Life in the farmhouse


Life in the farmhouse didn’t have set hours. Instead of using clocks, they worked from dawn to nightfall. The strong union with the natural world established work patterns and working hours. The seasons of the year determined the work to be carried out in the vegetable garden, stable and forest as well as in the house. Days were longer or shorter according to the daylight hours, which were established by the summer or winter solstice. All these factors determined the daily work.

During periods with an increased workload, such as harvest time, clearing the forest or slaughtering the animals, they asked for help from neighbours and family, so everybody went to each other’s house to lend a hand. This represented Auzolana, or in other words, teamwork.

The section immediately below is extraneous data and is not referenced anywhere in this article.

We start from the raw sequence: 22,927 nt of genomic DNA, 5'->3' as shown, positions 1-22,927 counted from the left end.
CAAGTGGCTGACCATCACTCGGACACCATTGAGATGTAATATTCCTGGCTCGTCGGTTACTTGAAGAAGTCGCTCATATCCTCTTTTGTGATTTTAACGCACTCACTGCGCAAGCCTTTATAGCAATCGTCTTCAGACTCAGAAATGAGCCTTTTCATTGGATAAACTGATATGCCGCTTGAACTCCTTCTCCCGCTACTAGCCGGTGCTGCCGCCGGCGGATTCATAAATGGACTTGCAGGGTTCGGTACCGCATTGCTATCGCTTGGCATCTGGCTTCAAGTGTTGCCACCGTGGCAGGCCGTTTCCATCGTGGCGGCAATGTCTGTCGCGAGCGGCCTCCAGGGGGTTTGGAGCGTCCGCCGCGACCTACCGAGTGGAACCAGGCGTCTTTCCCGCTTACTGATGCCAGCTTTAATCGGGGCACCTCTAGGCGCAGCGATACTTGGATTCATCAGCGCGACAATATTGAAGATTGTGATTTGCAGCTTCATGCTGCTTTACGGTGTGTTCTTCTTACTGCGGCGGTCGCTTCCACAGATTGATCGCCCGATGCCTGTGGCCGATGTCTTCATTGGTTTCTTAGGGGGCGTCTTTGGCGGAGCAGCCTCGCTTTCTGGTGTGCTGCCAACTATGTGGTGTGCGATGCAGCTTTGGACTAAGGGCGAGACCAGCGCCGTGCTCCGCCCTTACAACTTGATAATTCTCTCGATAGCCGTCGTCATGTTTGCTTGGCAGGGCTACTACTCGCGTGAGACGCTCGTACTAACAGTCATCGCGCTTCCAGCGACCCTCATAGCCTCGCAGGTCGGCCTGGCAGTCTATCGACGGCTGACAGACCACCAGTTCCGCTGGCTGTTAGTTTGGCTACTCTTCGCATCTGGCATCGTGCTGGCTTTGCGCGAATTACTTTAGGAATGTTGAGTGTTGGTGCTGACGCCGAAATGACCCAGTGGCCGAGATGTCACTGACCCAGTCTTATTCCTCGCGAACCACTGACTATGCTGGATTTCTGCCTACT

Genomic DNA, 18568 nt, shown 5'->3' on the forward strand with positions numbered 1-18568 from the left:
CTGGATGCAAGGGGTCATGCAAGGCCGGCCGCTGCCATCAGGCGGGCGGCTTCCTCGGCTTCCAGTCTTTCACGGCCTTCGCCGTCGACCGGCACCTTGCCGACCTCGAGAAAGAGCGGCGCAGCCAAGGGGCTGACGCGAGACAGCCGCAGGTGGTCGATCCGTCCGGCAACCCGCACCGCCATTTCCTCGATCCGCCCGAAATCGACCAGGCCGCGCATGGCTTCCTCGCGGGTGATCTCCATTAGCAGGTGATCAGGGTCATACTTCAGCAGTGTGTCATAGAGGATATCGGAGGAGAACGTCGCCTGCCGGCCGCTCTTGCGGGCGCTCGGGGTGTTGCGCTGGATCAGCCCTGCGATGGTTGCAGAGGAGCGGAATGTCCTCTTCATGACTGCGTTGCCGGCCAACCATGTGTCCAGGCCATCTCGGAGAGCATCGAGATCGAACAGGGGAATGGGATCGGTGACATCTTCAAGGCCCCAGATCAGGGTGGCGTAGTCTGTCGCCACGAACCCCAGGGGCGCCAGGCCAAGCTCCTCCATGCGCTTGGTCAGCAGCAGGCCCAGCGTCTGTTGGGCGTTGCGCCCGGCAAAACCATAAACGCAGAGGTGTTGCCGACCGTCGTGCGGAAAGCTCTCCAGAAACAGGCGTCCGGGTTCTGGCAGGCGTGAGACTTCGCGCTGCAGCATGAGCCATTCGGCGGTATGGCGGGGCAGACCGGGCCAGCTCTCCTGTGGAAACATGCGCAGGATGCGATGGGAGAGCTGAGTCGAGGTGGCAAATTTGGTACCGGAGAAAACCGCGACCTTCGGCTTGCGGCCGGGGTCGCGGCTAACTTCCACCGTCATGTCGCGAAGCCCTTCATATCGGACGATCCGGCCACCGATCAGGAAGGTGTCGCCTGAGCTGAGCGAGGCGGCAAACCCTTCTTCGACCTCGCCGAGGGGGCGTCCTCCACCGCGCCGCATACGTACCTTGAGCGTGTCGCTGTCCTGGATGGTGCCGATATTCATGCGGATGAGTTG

At nightfall, the inhabitants of the house would sit around the fire, have dinner and keep on working, peeling beans, spinning wool, roasting peppers, etc. but they also had the opportunity to discuss other subjects: new developments, news, verses, stories, etc. The little ones listened carefully to the words of the adults. At times, they also told stories about fantasy creatures: witches, lamias, basajaun, sugoi, etc. which they probably dreamt about.

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